3. Your aim should be to get rid of as many processed and refined foods in your diet as you can and start replacing them with nutritious and natural, unprocessed alternatives. A good place to start is by cleaning out your cupboards and fridge of all your packaged unhealthy foods like sugary breakfast cereals and biscuits, soft drink, and unhealthy sauces. Natural, unprocessed foods are naturally rich in vitamins, minerals, fibre and antioxidants. Eating more of these types of nutritious foods and less processed, refined foods will promote good health and reduce your risk of developing chronic diseases such as cardiovascular, cancer and diabetes.
  4. Next, start swapping refined ‘white’ grains such as breads, pasta and rice, for healthy fibre-rich wholegrain alternatives including grainy breads, brown rice, whole oats and wholemeal pasta. Wholegrain foods are important sources of sustained energy, fibre, B vitamins and vitamin E. Choosing these foods over refined ‘white’ carbohydrate foods will help you maintain a healthy weight and help to keep blood sugar and insulin levels nice and balanced.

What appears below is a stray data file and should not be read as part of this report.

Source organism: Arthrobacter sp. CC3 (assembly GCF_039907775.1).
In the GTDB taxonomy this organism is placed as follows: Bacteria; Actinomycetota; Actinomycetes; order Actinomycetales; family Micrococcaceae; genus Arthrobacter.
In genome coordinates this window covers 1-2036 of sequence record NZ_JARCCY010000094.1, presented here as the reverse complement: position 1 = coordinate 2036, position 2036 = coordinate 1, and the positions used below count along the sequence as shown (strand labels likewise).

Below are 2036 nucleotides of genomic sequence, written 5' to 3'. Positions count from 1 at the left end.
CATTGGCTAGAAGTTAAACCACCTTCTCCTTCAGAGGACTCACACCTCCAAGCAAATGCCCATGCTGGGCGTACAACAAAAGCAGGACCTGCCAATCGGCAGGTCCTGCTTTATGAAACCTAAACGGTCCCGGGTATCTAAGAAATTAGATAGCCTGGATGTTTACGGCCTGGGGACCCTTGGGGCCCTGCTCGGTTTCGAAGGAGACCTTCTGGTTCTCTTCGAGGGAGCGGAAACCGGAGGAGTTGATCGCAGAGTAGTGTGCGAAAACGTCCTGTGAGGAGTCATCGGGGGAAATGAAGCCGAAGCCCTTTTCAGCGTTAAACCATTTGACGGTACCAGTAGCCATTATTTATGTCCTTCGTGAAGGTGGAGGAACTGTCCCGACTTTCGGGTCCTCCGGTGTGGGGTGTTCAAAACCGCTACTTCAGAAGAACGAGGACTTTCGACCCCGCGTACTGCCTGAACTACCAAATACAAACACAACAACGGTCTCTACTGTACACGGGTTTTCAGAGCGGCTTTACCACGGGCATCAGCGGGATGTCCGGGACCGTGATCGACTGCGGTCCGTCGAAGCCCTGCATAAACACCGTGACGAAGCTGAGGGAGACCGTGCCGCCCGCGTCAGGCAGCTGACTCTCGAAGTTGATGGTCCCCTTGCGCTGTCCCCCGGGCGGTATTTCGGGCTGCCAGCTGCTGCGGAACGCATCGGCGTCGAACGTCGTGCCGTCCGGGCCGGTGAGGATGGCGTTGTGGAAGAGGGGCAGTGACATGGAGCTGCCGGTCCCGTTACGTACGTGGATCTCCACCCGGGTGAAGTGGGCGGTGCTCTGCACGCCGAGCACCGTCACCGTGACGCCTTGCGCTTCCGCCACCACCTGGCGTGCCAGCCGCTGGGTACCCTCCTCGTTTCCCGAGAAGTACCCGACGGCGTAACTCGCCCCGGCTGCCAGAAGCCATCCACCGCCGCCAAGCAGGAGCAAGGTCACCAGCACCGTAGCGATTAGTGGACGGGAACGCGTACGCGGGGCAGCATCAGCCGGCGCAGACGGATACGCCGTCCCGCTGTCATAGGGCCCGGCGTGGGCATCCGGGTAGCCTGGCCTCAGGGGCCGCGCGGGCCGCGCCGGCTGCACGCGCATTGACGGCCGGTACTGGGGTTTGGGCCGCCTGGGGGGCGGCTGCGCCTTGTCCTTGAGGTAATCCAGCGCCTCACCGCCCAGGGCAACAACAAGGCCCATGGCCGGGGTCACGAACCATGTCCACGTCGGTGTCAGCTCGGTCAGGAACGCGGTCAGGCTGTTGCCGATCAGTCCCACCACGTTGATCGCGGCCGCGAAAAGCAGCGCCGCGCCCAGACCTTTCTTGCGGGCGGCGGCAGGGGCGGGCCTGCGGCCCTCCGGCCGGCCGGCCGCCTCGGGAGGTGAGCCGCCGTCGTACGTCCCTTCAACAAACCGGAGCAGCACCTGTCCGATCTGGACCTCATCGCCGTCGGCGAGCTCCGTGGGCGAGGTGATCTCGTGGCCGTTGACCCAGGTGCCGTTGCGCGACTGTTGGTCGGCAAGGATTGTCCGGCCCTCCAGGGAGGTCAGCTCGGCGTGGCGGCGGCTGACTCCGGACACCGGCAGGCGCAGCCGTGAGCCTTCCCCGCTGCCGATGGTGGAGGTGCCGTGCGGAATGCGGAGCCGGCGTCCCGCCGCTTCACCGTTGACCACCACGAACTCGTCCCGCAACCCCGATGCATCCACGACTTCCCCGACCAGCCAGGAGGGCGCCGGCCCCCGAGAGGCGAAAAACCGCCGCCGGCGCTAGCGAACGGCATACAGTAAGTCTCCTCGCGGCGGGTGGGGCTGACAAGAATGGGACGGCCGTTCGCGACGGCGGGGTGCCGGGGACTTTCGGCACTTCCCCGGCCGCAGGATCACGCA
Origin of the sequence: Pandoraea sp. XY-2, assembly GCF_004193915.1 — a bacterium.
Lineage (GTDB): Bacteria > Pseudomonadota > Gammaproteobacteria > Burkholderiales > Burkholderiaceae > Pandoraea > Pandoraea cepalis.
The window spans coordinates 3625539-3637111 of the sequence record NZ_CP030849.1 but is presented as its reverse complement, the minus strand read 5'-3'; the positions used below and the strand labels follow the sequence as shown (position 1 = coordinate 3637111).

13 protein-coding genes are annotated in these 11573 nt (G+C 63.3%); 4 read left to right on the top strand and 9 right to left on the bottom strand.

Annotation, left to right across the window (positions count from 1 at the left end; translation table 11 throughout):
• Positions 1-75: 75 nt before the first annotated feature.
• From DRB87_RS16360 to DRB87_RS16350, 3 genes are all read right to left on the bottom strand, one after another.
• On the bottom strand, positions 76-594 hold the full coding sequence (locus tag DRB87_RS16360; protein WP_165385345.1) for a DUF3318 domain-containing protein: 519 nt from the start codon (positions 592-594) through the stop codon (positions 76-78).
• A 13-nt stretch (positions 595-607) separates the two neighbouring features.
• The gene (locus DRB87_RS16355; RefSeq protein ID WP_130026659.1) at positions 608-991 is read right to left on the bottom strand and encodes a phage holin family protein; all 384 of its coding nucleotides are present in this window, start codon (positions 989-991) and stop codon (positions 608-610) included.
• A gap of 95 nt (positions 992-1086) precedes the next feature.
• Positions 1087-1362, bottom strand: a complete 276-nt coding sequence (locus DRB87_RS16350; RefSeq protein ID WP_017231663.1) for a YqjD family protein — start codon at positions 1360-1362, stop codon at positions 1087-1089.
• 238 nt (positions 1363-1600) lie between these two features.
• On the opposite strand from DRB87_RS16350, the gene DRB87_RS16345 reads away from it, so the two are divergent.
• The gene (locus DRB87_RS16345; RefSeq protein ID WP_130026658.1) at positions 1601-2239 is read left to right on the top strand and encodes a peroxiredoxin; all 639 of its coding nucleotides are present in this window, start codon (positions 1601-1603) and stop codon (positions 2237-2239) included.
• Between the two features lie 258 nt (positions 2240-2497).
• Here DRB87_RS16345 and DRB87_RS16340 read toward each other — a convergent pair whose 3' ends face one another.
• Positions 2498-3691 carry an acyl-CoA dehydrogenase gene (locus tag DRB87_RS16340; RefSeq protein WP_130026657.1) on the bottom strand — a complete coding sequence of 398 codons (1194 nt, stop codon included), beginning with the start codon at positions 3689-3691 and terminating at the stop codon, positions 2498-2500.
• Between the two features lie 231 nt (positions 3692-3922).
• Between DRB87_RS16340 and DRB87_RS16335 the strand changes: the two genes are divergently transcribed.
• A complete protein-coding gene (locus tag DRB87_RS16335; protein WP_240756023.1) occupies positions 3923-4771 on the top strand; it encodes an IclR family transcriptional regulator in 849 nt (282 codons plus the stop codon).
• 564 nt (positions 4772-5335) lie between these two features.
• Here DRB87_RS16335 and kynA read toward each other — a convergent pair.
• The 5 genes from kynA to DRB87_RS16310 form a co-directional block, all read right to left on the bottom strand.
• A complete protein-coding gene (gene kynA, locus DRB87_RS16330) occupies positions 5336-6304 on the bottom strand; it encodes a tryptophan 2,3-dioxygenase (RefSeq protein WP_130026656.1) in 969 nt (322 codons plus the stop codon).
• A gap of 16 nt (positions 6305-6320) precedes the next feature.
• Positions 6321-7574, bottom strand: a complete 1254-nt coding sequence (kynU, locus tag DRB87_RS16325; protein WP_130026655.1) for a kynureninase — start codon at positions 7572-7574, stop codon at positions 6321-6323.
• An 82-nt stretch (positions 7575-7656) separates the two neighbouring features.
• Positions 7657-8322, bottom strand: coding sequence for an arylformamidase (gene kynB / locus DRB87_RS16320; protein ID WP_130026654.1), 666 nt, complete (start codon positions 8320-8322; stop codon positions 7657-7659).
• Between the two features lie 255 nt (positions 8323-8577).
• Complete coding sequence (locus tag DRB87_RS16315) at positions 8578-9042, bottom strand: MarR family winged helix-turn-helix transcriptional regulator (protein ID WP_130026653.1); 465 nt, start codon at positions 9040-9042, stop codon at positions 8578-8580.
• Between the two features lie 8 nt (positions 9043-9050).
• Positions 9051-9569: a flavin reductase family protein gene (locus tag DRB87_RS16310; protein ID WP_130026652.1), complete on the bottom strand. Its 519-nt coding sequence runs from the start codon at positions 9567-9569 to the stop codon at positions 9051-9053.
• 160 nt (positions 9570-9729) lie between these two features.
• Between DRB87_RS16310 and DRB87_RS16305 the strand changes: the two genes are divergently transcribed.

5. Then, swap unhealthy saturated and trans-fats for healthy unsaturated fats. Replace vegetable cooking oil with virgin olive oil or coconut oil. Instead of butter or margarine you can use flaxseed oil drizzled on toast or avocado. Make your own healthy mayo out of Greek yoghurt, and salad dressings from seed and nut oils, lemon juice and fresh herbs and spices. Instead of buying greasy take-away meals make your own healthy homemade alternatives e.g. oven baked sweet potato chips, healthy burgers and pizza and oven baked crumbed fish.